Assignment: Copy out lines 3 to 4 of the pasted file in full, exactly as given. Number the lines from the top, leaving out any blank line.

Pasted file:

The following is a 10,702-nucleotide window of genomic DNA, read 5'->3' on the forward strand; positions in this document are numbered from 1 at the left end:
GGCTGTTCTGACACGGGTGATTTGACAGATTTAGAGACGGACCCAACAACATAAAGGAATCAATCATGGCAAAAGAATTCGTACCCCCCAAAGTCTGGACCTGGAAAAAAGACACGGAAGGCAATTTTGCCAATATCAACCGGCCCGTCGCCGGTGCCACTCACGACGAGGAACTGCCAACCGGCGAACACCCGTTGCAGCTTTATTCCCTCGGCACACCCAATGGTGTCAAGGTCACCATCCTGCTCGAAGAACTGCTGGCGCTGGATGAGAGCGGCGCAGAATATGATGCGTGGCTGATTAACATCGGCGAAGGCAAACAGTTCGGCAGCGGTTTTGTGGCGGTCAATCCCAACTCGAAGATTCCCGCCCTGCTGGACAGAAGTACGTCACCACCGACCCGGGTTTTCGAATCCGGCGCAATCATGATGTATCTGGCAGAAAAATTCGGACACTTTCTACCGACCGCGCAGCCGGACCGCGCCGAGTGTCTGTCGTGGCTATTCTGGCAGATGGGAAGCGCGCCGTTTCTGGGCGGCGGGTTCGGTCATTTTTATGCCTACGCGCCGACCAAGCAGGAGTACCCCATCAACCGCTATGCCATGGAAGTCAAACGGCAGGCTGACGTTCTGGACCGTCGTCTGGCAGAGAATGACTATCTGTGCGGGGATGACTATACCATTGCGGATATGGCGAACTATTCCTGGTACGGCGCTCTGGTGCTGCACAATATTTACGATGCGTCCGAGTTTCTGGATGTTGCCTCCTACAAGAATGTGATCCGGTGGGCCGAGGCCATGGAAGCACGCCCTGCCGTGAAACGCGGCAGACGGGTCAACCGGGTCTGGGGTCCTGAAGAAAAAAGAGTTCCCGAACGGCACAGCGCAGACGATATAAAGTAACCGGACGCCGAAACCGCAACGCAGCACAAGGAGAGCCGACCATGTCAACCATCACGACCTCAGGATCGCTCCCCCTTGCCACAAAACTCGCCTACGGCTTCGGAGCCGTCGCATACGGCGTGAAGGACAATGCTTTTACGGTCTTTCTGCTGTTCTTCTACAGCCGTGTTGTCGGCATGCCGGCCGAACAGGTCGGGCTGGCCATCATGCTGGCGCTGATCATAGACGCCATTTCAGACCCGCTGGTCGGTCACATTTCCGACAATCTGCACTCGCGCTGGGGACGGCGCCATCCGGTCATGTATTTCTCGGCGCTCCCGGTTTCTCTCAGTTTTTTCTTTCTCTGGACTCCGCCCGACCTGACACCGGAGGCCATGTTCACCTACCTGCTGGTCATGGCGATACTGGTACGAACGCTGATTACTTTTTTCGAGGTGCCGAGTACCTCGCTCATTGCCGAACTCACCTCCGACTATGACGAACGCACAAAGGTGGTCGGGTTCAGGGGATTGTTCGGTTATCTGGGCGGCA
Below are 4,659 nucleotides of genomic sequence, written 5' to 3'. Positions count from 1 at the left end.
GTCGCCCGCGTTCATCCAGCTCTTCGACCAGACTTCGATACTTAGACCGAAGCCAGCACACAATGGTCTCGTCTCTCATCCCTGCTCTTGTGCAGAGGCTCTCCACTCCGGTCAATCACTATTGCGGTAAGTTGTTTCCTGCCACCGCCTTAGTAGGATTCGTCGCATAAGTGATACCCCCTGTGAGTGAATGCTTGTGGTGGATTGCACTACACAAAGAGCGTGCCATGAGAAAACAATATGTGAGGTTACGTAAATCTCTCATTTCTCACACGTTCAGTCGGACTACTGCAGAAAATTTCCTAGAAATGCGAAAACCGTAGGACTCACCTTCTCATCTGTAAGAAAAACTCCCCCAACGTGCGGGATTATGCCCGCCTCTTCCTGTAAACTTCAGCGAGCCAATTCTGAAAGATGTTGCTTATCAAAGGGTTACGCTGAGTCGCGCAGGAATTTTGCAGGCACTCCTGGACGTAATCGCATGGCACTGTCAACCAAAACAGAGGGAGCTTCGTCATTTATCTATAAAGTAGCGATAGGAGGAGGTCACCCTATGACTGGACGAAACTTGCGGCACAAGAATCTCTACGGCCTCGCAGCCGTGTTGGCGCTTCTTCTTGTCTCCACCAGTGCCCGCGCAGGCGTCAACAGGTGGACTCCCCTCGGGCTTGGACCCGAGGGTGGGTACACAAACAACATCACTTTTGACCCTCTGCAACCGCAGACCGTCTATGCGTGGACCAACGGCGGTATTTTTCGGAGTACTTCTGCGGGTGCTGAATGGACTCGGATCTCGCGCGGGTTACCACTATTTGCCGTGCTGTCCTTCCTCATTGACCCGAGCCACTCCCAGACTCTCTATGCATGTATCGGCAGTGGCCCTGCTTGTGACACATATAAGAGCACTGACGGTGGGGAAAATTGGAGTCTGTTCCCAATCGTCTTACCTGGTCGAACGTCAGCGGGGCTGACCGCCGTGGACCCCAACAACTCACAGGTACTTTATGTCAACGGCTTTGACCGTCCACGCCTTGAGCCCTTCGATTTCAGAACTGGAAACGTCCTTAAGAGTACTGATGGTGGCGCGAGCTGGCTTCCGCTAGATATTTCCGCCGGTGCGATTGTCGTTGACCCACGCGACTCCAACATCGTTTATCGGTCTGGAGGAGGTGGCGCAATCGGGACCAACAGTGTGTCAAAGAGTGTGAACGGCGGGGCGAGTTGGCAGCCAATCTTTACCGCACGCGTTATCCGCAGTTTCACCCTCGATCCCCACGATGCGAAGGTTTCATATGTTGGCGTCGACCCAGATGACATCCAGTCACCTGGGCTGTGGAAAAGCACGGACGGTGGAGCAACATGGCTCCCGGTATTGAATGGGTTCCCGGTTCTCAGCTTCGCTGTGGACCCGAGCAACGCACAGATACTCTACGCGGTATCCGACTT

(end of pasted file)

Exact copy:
Below are 4,659 nucleotides of genomic sequence, written 5' to 3'. Positions count from 1 at the left end.
GTCGCCCGCGTTCATCCAGCTCTTCGACCAGACTTCGATACTTAGACCGAAGCCAGCACACAATGGTCTCGTCTCTCATCCCTGCTCTTGTGCAGAGGCTCTCCACTCCGGTCAATCACTATTGCGGTAAGTTGTTTCCTGCCACCGCCTTAGTAGGATTCGTCGCATAAGTGATACCCCCTGTGAGTGAATGCTTGTGGTGGATTGCACTACACAAAGAGCGTGCCATGAGAAAACAATATGTGAGGTTACGTAAATCTCTCATTTCTCACACGTTCAGTCGGACTACTGCAGAAAATTTCCTAGAAATGCGAAAACCGTAGGACTCACCTTCTCATCTGTAAGAAAAACTCCCCCAACGTGCGGGATTATGCCCGCCTCTTCCTGTAAACTTCAGCGAGCCAATTCTGAAAGATGTTGCTTATCAAAGGGTTACGCTGAGTCGCGCAGGAATTTTGCAGGCACTCCTGGACGTAATCGCATGGCACTGTCAACCAAAACAGAGGGAGCTTCGTCATTTATCTATAAAGTAGCGATAGGAGGAGGTCACCCTATGACTGGACGAAACTTGCGGCACAAGAATCTCTACGGCCTCGCAGCCGTGTTGGCGCTTCTTCTTGTCTCCACCAGTGCCCGCGCAGGCGTCAACAGGTGGACTCCCCTCGGGCTTGGACCCGAGGGTGGGTACACAAACAACATCACTTTTGACCCTCTGCAACCGCAGACCGTCTATGCGTGGACCAACGGCGGTATTTTTCGGAGTACTTCTGCGGGTGCTGAATGGACTCGGATCTCGCGCGGGTTACCACTATTTGCCGTGCTGTCCTTCCTCATTGACCCGAGCCACTCCCAGACTCTCTATGCATGTATCGGCAGTGGCCCTGCTTGTGACACATATAAGAGCACTGACGGTGGGGAAAATTGGAGTCTGTTCCCAATCGTCTTACCTGGTCGAACGTCAGCGGGGCTGACCGCCGTGGACCCCAACAACTCACAGGTACTTTATGTCAACGGCTTTGACCGTCCACGCCTTGAGCCCTTCGATTTCAGAACTGGAAACGTCCTTAAGAGTACTGATGGTGGCGCGAGCTGGCTTCCGCTAGATATTTCCGCCGGTGCGATTGTCGTTGACCCACGCGACTCCAACATCGTTTATCGGTCTGGAGGAGGTGGCGCAATCGGGACCAACAGTGTGTCAAAGAGTGTGAACGGCGGGGCGAGTTGGCAGCCAATCTTTACCGCACGCGTTATCCGCAGTTTCACCCTCGATCCCCACGATGCGAAGGTTTCATATGTTGGCGTCGACCCAGATGACATCCAGTCACCTGGGCTGTGGAAAAGCACGGACGGTGGAGCAACATGGCTCCCGGTATTGAATGGGTTCCCGGTTCTCAGCTTCGCTGTGGACCCGAGCAACGCACAGATACTCTACGCGGTATCCGACTT